I love The Hunger Games, and books set in the future, so I decided to try something out in that sort of area.

It's about a girl (called Kate), who has lived all her life inside one building. Years ago, an unknown disease spread throughout Britain, and so hundreds of survivors have been hiding in 'Safe Colonies'. This is the story of a girl desperate for freedom.

Sorry if it's terrible-it's my first movella!


8. Routine

Rule 7: It is too dangerous to go outside. Sensors will alert the Government once the Wilds are deemed safe.

So that was how we met, Alec and I. It soon became a regular meeting, routine even: every Wednesday Alec and I would go to his 'office' and he would show me how everything worked, as well as continuing to send out the signal. Yes, technically I broke the law once a week, but I didn't care. Or, at least, I preferred to be in Alec's company, than be a good, law-abiding citizen.

We had been doing this for a few weeks now, and it became clear that Alec was quite cautious and guarded, rarely letting anyone see what he was really feeling. Whether or not this had anything to do with his father's death I didn't know, but sometimes I managed to coax a smile, or even a laugh out of him.

However, we still hadn't figured out how to increase the radius. "Damn this thing!" Alec had shouted, banging the desk in frustration. "The distress signal just refuses to move!"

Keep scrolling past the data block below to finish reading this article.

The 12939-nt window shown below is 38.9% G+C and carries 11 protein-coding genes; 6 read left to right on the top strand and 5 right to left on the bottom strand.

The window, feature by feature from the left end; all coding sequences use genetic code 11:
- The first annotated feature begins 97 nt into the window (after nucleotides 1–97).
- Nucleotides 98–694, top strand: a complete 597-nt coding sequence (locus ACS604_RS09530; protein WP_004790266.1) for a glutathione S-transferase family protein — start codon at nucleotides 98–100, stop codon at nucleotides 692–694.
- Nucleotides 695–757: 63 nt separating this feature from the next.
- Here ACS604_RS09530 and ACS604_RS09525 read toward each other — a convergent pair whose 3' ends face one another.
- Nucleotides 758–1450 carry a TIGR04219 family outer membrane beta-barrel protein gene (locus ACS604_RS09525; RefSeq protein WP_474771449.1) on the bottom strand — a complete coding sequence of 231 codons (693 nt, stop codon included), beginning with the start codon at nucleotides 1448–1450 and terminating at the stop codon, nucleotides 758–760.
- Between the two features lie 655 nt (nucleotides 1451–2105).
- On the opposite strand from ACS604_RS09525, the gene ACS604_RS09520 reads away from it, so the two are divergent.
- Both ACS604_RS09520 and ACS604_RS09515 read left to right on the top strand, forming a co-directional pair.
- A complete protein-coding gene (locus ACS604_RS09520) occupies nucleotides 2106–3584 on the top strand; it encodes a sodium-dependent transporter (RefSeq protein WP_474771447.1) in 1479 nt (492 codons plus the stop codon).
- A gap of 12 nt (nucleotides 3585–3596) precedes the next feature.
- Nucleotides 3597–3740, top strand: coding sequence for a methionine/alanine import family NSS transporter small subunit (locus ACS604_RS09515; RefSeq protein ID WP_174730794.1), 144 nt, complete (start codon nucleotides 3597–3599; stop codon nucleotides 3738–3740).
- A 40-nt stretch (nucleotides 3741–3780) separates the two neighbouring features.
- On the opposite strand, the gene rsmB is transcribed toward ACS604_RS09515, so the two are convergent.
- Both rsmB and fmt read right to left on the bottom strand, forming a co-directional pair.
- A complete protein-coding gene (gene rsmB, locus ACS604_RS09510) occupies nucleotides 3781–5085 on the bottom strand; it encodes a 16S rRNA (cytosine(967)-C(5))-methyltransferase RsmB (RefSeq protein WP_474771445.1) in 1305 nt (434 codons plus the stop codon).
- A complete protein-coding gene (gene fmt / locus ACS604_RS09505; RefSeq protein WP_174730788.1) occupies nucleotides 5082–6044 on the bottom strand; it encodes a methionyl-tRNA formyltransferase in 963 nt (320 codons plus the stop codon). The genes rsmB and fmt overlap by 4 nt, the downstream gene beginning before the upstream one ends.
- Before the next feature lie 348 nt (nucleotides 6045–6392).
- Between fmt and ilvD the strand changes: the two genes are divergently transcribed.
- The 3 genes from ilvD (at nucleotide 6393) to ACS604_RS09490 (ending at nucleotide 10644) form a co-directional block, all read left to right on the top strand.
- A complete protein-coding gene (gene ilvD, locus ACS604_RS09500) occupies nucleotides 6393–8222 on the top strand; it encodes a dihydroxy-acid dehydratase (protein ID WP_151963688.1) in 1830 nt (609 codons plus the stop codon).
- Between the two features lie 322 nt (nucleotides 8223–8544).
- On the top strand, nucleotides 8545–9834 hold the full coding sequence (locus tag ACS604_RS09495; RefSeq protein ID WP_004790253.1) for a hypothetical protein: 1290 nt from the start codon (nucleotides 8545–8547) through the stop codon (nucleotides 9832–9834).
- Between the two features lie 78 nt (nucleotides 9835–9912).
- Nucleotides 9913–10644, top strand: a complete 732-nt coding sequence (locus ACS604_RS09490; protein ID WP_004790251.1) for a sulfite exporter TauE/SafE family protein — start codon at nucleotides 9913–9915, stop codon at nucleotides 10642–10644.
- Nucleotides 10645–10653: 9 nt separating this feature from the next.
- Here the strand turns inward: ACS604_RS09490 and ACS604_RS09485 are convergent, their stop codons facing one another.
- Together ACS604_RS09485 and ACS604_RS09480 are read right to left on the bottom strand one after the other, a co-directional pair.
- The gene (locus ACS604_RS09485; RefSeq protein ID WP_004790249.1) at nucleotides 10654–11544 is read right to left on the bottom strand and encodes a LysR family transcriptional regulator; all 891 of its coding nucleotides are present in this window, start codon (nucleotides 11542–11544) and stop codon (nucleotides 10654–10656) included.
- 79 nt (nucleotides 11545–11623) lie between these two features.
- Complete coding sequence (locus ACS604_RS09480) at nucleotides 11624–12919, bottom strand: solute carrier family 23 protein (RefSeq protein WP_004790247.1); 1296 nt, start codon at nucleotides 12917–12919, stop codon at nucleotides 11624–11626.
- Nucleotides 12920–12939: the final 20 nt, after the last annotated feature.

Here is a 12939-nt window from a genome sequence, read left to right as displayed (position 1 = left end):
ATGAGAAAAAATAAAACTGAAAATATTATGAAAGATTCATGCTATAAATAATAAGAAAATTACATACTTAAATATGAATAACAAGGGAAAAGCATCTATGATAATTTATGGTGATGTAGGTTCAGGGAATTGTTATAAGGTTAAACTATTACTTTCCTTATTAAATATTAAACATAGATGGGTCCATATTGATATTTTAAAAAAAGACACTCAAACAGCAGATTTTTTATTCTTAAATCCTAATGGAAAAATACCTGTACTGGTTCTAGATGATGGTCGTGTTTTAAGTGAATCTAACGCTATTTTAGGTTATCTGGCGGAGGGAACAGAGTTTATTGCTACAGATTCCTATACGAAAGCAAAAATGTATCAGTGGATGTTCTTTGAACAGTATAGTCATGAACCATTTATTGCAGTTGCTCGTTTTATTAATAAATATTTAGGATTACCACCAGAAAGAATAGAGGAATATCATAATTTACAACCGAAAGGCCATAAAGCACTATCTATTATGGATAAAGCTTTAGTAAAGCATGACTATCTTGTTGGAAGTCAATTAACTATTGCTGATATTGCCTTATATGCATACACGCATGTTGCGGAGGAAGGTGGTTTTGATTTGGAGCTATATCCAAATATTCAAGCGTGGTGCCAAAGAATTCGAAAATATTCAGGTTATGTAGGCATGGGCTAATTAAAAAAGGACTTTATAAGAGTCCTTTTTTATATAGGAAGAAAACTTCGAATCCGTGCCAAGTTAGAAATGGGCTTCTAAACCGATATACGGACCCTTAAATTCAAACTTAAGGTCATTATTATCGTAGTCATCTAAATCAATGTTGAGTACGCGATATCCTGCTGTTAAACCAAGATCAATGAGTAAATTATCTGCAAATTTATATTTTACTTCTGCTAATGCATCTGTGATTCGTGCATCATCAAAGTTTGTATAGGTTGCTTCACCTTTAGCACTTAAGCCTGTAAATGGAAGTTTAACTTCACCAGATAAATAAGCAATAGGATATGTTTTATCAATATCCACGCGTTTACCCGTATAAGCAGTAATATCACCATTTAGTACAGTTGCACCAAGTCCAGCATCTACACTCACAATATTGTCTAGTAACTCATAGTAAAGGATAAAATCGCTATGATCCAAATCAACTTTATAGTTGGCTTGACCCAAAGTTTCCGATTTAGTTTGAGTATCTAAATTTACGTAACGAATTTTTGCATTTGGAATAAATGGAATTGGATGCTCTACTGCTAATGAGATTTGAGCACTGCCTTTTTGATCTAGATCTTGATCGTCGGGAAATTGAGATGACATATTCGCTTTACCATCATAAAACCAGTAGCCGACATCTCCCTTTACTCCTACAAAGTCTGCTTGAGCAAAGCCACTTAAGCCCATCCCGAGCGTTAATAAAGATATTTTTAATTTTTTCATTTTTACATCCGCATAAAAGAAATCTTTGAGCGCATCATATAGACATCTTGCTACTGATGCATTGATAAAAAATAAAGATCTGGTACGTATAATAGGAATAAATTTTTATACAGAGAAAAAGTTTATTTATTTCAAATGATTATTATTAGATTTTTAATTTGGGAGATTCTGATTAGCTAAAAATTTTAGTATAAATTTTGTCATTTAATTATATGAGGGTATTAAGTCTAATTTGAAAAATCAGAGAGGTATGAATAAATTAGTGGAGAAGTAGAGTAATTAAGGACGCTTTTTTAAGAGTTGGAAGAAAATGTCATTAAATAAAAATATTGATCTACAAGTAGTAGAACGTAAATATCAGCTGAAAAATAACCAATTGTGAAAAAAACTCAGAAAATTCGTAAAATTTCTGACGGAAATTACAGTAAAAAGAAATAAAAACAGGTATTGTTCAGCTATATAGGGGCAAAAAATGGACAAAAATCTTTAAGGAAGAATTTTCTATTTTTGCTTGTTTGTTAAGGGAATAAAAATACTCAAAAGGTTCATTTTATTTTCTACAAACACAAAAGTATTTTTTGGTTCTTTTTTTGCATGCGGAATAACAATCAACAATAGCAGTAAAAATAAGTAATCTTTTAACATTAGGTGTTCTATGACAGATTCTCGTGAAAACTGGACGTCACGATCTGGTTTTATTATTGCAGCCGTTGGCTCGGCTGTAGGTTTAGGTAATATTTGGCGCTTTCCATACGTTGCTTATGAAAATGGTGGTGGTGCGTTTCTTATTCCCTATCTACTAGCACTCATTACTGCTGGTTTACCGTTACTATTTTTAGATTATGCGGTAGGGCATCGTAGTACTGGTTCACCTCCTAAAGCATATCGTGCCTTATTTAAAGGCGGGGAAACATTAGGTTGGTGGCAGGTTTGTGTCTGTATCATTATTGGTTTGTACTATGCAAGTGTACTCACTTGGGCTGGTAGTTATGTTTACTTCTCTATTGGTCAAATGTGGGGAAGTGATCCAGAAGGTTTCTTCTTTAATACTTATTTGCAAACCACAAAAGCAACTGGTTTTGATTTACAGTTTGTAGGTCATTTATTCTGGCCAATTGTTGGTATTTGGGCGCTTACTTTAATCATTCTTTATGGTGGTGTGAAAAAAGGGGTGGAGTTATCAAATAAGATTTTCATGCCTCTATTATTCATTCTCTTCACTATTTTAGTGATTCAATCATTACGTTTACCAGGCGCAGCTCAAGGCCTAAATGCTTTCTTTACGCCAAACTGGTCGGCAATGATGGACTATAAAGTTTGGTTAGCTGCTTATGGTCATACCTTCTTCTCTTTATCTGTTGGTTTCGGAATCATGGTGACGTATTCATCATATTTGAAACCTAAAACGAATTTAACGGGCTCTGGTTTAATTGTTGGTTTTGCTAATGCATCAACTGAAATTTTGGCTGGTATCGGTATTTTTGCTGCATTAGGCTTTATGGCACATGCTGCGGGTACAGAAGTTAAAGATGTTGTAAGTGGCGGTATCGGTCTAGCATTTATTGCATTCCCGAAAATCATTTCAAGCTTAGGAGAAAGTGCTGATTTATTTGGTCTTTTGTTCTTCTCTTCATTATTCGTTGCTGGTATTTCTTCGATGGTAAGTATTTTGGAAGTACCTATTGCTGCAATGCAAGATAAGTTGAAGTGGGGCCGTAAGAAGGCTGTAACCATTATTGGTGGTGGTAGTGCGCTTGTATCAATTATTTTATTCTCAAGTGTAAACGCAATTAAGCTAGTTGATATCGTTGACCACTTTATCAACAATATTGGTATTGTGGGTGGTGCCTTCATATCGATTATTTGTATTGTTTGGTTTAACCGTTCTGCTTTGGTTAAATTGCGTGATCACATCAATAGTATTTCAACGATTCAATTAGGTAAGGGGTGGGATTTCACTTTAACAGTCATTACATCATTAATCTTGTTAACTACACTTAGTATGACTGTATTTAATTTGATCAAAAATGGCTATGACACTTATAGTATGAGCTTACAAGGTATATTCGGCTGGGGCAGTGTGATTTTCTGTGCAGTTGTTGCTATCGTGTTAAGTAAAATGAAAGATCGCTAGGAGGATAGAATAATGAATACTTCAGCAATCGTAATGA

"Ditress signal?" I asked, unexplicably amused by the phrase. "So we're in distress?" I bit back a laugh.

Alec glared at me. "Woah, if looks could kill..." I said. Alec still glared, but his eyes smiled.

"You will be in distress if you don't shut up," he growled.

"Oh, I am so sorry my lord," I said sarcastically, giving an extragavant bow. Finally, Alec burst out laughing, and son we were doubled over in hysterics.

"What are you smiling at?" Max's voice jolted me back to the present. I was sitting in the canteen with my brother beside me. Mum had already gone off on her chores.

"You, little monster," I teased, ruffling Max's bright curls. I have to say, I'm kinda glad I didn't get Mum's red hair - I was sure it would be hell to comb through, compared to my jet black, straight hair.